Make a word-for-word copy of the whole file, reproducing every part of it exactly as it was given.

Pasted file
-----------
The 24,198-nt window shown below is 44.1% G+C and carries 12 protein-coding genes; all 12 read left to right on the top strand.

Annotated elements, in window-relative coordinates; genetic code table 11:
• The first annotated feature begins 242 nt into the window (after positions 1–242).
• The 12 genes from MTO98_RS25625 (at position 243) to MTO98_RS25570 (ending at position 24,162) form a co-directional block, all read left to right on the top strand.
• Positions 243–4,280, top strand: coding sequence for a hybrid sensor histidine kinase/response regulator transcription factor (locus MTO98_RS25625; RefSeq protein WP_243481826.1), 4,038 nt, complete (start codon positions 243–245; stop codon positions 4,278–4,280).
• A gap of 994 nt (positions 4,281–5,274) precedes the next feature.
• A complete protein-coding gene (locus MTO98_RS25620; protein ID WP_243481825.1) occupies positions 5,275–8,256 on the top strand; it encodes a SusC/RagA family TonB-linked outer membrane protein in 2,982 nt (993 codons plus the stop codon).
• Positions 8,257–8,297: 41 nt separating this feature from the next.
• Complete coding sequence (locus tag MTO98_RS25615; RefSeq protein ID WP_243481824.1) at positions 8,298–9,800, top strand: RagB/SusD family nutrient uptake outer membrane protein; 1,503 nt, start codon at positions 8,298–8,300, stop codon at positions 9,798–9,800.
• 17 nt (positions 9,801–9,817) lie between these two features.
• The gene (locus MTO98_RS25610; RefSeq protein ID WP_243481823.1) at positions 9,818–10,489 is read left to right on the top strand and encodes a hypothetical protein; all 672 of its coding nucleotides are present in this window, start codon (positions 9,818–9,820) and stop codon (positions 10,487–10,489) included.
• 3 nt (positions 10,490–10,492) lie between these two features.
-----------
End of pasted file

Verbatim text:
The 24,198-nt window shown below is 44.1% G+C and carries 12 protein-coding genes; all 12 read left to right on the top strand.

Annotated elements, in window-relative coordinates; genetic code table 11:
• The first annotated feature begins 242 nt into the window (after positions 1–242).
• The 12 genes from MTO98_RS25625 (at position 243) to MTO98_RS25570 (ending at position 24,162) form a co-directional block, all read left to right on the top strand.
• Positions 243–4,280, top strand: coding sequence for a hybrid sensor histidine kinase/response regulator transcription factor (locus MTO98_RS25625; RefSeq protein WP_243481826.1), 4,038 nt, complete (start codon positions 243–245; stop codon positions 4,278–4,280).
• A gap of 994 nt (positions 4,281–5,274) precedes the next feature.
• A complete protein-coding gene (locus MTO98_RS25620; protein ID WP_243481825.1) occupies positions 5,275–8,256 on the top strand; it encodes a SusC/RagA family TonB-linked outer membrane protein in 2,982 nt (993 codons plus the stop codon).
• Positions 8,257–8,297: 41 nt separating this feature from the next.
• Complete coding sequence (locus tag MTO98_RS25615; RefSeq protein ID WP_243481824.1) at positions 8,298–9,800, top strand: RagB/SusD family nutrient uptake outer membrane protein; 1,503 nt, start codon at positions 8,298–8,300, stop codon at positions 9,798–9,800.
• 17 nt (positions 9,801–9,817) lie between these two features.
• The gene (locus MTO98_RS25610; RefSeq protein ID WP_243481823.1) at positions 9,818–10,489 is read left to right on the top strand and encodes a hypothetical protein; all 672 of its coding nucleotides are present in this window, start codon (positions 9,818–9,820) and stop codon (positions 10,487–10,489) included.
• 3 nt (positions 10,490–10,492) lie between these two features.